The Model 3 was the best-selling car in California — the hottest electric car market in the U.S. — in the first quarter of 2020, beating both the Honda Civic and Toyota Camry, according to the California New Car Dealers Association. Since the Model Y is just beginning to ramp up production, the jury is still out but CEO Elon Musk has said that he expects it to outsell the Model 3.

      Seating capacity:

      5 passengers for both the Model 3 and Model Y, though the Y has an option for seven passengers (see “options” below).

      Ground clearance (think: light off-roading):

      —Model Y: 6.6 inches

      —Model 3: 5.5 inches

      Basic warranty:

      4 years / 50,000 miles for both the Model 3 and Model Y.

      Major options:

      —Model Y will offer a third row of seats, allowing it to seat seven passengers ($3,000 option)

      —The Model 3 Performance offers 0-60 in 3.2 seconds for thousands of dollars less than the Model Y Performance (which is a plodding 3.5 seconds by comparison).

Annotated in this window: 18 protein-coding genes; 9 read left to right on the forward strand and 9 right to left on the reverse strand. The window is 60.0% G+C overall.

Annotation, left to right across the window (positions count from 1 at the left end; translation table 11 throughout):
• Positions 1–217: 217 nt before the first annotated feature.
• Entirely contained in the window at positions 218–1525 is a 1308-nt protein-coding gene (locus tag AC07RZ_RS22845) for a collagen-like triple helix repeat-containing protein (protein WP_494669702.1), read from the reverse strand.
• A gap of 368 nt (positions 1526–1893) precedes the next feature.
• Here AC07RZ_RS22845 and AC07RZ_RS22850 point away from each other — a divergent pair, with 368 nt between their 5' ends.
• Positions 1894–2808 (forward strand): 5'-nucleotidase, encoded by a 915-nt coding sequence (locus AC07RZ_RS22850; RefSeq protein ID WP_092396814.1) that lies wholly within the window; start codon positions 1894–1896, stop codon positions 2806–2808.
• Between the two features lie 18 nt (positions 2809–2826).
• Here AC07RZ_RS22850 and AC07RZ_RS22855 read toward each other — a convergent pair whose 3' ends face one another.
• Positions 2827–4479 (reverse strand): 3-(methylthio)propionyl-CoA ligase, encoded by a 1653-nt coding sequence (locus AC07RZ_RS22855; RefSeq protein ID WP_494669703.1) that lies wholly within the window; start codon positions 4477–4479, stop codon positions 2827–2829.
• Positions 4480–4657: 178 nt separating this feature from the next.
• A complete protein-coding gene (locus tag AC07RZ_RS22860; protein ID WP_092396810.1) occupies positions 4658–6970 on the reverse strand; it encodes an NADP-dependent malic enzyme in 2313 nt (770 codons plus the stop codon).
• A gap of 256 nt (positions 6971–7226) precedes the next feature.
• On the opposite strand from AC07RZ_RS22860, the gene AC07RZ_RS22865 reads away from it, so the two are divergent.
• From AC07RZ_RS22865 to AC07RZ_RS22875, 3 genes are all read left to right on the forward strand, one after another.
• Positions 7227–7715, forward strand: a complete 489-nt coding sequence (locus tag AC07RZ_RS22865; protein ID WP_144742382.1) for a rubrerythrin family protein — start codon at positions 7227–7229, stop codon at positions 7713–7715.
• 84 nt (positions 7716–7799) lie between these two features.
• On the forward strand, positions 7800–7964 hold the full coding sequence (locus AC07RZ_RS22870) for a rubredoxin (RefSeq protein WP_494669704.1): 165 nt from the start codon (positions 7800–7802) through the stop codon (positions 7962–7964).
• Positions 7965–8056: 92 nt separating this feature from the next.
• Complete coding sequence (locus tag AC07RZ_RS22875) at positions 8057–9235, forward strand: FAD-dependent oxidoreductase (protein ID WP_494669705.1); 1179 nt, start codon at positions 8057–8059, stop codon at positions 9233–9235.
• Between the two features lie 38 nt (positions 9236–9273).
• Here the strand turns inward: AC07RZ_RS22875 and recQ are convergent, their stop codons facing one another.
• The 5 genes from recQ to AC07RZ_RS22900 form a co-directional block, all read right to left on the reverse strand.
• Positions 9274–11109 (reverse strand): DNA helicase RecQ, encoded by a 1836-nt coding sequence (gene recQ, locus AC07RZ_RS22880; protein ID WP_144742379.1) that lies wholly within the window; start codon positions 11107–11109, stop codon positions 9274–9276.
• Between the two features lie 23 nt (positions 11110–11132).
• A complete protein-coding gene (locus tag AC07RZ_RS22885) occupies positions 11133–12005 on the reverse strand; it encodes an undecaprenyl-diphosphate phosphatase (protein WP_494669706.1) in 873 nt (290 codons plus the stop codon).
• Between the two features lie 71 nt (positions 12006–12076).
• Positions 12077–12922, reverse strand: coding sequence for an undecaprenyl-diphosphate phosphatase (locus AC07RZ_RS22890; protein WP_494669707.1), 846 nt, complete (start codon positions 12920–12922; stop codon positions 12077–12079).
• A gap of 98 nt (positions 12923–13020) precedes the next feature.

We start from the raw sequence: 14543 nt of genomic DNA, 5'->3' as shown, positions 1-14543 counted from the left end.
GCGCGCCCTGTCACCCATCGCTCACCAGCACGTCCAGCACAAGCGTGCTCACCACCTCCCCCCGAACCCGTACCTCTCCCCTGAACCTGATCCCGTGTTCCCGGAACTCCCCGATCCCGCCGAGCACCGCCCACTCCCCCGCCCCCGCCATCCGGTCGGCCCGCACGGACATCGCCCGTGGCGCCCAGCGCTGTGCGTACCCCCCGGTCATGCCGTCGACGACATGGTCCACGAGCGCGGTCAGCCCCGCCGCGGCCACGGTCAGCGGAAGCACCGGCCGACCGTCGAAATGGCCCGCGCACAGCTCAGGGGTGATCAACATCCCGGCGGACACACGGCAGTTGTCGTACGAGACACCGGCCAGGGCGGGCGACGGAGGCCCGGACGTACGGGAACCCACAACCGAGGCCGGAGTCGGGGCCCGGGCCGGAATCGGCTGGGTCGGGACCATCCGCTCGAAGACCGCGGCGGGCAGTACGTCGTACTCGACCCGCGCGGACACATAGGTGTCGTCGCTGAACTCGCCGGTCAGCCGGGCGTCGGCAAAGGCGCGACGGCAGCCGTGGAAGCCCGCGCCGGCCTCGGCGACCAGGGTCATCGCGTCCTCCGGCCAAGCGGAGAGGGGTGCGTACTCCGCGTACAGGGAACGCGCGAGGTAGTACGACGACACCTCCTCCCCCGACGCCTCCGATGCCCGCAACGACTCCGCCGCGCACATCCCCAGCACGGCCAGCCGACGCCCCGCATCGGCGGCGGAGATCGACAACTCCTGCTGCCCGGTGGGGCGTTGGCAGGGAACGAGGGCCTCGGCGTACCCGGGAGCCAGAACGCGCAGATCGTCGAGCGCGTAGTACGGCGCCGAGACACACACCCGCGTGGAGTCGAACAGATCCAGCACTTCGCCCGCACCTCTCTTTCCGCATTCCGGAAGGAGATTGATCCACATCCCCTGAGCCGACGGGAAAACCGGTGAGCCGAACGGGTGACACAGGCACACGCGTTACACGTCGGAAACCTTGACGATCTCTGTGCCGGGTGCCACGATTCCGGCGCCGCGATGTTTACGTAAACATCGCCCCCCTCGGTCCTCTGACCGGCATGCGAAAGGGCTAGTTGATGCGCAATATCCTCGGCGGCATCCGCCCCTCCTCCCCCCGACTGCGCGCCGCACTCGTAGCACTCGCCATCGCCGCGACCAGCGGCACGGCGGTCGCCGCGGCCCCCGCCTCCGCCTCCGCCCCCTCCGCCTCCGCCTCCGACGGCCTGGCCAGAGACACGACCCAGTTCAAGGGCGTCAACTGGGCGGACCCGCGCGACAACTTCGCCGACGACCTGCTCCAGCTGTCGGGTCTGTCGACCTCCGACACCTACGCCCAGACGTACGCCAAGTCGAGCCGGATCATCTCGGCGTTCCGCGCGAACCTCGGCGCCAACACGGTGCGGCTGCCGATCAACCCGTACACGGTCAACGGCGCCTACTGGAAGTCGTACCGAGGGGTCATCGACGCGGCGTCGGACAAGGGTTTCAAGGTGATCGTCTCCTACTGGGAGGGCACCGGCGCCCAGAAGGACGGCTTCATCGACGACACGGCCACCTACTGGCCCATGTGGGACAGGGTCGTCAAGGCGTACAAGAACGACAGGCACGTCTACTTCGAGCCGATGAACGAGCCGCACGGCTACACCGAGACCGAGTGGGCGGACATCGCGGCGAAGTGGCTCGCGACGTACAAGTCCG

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      300 more sailings, BC Ferries loosens restrictions – Times Colonist

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      B.C. Ferries is loosening some restrictions and increasing capacity as summer travel within the province grows.

      Passenger numbers have risen to about 70 per cent of what they were at this time last year, said Tessa Humphries, communications manager for B.C. Ferries. In the early days of the pandemic, they were about 20 per cent of normal.

      article continues below

      Passenger capacity had been capped at 50 per cent, but that restriction is being phased out to increase service, Humphries said.

      That level was set by Transport Canada, which gave operators a choice between limiting capacity and implementing enhanced cleaning and physical- distancing measures.

      Humphries said B.C. Ferries implemented both measures at first but has now decided to phase out the capacity limit. B.C. Ferries consulted with Transport Canada on the change, she said.

      Enhanced physical-distancing and cleaning protocols, including clear plastic barriers and face- coverings, remain in place. Passengers are asked whether they’re experiencing COVID-19 symptoms prior to travel, and those in vehicles are allowed to remain inside their cars.